Wspólnotowy Serwis Informacyjny Badan i Rozwoju - CORDIS


EURODISC Streszczenie raportu

Project ID: QLK6-CT-2002-02582
Źródło dofinansowania: FP5-LIFE QUALITY
Kraj: United Kingdom

The presence of pleiotrophin in pathological human intervertebral discs is associated with tissue vascularisation: An immunohistological study

Study Design:
An immunohistological study of pathological human intervertebral disc tissue.

To examine the presence of pleiotrophin in diseased intervertebral disc tissue and the relationship between its presence and the extent of tissue vascularisation and innervation.

Summary of Background Data:
Increased levels of pleiotrophin, a growth / differentiation factor that is active in various pathophysiological processes, including angiogenesis, has been associated with osteoarthritic changes of human articular cartilage. The relationship between pleiotrophin expression and pathological conditions of the human intervertebral disc is unknown.

Specimens of human lumbar intervertebral discs, obtained following surgical discectomy, were divided into 3 groups: non-degenerated discs (n=7), degenerated discs (n=6) and prolapsed discs (n=11). Serial tissue sections of each specimen were immunostained to determine the presence of pleiotrophin, blood vessels (CD34-positive endothelial cells) and nerves (neurofilament 200kD (NF200)-positive nerve fibres).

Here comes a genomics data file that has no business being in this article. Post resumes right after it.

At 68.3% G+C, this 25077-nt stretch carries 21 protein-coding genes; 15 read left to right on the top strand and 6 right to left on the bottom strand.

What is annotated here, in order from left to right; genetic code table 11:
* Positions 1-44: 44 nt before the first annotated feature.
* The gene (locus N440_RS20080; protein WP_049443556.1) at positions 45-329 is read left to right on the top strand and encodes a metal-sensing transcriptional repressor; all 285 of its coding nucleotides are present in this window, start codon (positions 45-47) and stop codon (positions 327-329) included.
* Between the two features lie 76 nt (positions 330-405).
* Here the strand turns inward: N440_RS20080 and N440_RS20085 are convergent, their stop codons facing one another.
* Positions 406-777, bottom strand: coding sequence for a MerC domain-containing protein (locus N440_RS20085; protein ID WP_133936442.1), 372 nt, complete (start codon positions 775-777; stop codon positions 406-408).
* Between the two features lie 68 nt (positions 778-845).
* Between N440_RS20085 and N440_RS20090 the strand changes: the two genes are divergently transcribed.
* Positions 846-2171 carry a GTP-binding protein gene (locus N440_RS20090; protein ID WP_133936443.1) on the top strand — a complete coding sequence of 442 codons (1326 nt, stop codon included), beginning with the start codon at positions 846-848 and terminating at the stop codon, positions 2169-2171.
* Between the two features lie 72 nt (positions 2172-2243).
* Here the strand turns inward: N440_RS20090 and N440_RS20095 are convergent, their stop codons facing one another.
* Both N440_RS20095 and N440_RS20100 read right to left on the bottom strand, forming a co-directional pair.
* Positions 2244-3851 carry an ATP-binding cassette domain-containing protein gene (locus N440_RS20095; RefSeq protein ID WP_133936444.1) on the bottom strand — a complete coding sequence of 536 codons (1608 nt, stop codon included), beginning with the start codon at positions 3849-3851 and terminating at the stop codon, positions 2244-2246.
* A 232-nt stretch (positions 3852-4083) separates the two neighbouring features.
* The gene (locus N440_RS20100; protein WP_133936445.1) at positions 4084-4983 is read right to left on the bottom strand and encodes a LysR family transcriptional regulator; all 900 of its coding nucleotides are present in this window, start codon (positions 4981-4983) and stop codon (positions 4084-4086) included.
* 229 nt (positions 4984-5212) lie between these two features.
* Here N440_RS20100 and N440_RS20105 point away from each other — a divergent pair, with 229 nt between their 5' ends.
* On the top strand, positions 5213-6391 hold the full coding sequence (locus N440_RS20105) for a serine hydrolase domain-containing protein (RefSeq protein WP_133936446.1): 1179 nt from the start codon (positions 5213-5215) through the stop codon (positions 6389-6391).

Pleiotrophin immunoreactivity was seen in disc cells, endothelial cells and in the extracellular matrix in most specimens of intervertebral disc, but was most prevalent in vascularised tissue in prolapsed tissue. There was a significant correlation between the presence of pleiotrophin-positive disc cells and that of CD34-positive blood vessels. NF200-positive nerves were seen in vascularised areas of more degenerated discs, but nerves did not appear to co-distribute with blood vessels or pleiotrophin-positivity in prolapsed discs.

Pleiotrophin is present in pathological human intervertebral discs and its relative prevalence and distribution suggests that it may play a role in neovascularisation of diseased or damaged tissue.


Tel.: +44-1691-404664
Adres e-mail
Śledź nas na: RSS Facebook Twitter YouTube Zarządzany przez Urząd Publikacji UE W górę